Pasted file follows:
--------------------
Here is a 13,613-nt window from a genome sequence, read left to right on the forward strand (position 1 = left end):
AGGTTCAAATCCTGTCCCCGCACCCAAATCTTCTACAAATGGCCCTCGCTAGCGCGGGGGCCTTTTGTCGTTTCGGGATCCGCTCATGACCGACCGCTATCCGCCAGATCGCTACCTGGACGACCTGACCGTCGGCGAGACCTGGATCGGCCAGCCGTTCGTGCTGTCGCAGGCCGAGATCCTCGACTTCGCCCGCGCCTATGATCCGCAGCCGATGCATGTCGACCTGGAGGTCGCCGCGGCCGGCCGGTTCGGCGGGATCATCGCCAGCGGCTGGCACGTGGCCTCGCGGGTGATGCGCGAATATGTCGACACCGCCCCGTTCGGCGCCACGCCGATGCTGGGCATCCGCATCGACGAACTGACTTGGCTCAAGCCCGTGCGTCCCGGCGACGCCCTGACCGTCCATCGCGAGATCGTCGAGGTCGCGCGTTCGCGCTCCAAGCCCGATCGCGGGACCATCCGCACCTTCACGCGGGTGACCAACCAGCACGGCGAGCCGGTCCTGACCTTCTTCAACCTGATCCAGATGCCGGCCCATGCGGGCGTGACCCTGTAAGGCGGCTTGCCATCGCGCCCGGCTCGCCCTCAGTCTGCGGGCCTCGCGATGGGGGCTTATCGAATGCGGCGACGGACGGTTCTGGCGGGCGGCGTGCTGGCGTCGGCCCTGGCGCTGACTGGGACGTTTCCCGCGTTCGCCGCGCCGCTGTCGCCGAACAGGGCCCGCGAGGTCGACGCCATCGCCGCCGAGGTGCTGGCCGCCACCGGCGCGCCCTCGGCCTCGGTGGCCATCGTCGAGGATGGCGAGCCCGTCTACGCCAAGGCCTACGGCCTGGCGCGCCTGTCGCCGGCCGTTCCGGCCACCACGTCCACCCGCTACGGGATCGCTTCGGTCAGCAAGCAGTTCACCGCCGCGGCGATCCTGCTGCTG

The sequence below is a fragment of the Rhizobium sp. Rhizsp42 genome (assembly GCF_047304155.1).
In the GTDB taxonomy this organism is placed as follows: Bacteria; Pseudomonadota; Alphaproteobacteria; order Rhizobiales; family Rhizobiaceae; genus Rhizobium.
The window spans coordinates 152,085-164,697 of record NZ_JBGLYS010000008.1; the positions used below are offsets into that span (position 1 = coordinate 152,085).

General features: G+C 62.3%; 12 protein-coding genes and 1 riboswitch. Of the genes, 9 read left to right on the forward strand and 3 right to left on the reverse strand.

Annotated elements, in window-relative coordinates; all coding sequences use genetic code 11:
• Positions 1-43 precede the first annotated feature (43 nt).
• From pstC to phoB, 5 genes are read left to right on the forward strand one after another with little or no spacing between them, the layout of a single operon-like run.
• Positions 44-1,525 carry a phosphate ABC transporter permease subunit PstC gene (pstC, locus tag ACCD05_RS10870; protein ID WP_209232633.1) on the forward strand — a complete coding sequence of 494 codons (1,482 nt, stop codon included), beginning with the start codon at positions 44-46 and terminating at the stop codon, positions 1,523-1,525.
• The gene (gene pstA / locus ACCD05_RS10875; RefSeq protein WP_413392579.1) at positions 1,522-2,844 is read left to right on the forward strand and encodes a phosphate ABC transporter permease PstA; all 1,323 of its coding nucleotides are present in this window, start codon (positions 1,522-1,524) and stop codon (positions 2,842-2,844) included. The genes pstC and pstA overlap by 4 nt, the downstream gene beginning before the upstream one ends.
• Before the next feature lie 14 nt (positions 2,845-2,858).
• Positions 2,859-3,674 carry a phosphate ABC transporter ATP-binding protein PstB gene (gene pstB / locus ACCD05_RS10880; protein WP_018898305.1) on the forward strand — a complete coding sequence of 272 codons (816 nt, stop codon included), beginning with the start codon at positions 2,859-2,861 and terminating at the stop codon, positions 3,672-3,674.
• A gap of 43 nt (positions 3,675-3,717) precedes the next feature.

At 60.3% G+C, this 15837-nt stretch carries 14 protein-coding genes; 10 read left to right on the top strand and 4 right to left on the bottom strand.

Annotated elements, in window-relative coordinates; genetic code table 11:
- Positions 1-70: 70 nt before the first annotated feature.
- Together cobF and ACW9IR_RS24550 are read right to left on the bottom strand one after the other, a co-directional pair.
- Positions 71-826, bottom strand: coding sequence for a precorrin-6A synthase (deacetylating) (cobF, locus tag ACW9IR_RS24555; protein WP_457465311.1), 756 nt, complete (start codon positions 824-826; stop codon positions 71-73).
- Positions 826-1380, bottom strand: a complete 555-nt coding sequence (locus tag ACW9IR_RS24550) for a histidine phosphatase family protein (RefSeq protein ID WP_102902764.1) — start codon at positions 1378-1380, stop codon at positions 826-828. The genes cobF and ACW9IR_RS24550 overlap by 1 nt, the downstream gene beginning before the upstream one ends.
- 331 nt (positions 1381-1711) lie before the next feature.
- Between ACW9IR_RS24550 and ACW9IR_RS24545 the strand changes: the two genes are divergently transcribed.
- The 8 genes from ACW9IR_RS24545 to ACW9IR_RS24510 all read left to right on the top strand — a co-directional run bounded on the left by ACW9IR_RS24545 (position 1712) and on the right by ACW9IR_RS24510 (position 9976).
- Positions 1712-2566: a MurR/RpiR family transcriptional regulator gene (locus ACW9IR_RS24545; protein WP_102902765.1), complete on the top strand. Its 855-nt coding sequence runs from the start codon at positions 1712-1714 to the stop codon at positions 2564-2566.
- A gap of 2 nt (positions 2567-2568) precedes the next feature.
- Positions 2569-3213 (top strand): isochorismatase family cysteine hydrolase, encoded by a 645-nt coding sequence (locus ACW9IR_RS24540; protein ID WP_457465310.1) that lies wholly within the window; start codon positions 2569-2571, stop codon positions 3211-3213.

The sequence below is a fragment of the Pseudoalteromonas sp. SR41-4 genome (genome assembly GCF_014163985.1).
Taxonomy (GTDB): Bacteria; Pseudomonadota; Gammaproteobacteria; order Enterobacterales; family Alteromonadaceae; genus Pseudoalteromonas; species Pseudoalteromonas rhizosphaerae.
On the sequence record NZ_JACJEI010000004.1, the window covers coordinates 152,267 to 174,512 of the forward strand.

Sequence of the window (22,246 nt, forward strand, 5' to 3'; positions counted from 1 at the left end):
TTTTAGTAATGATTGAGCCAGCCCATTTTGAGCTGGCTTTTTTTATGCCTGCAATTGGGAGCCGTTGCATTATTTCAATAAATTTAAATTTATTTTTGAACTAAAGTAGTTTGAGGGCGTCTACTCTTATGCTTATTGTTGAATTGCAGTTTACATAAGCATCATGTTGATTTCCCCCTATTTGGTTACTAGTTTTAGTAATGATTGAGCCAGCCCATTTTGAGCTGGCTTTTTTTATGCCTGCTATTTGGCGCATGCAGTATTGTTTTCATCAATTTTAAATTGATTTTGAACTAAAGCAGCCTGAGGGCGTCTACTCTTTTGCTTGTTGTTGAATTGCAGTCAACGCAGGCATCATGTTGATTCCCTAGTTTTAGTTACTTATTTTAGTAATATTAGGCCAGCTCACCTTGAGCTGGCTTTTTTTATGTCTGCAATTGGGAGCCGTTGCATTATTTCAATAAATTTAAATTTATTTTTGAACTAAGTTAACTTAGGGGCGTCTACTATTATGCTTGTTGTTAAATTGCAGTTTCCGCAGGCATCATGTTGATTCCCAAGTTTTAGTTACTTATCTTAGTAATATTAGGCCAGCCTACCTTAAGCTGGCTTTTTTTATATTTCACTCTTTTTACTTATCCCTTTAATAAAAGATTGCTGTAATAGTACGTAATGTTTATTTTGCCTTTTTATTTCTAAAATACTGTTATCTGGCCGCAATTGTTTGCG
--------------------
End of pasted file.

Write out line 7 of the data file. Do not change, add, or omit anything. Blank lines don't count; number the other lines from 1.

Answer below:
Annotated elements, in window-relative coordinates; all coding sequences use genetic code 11: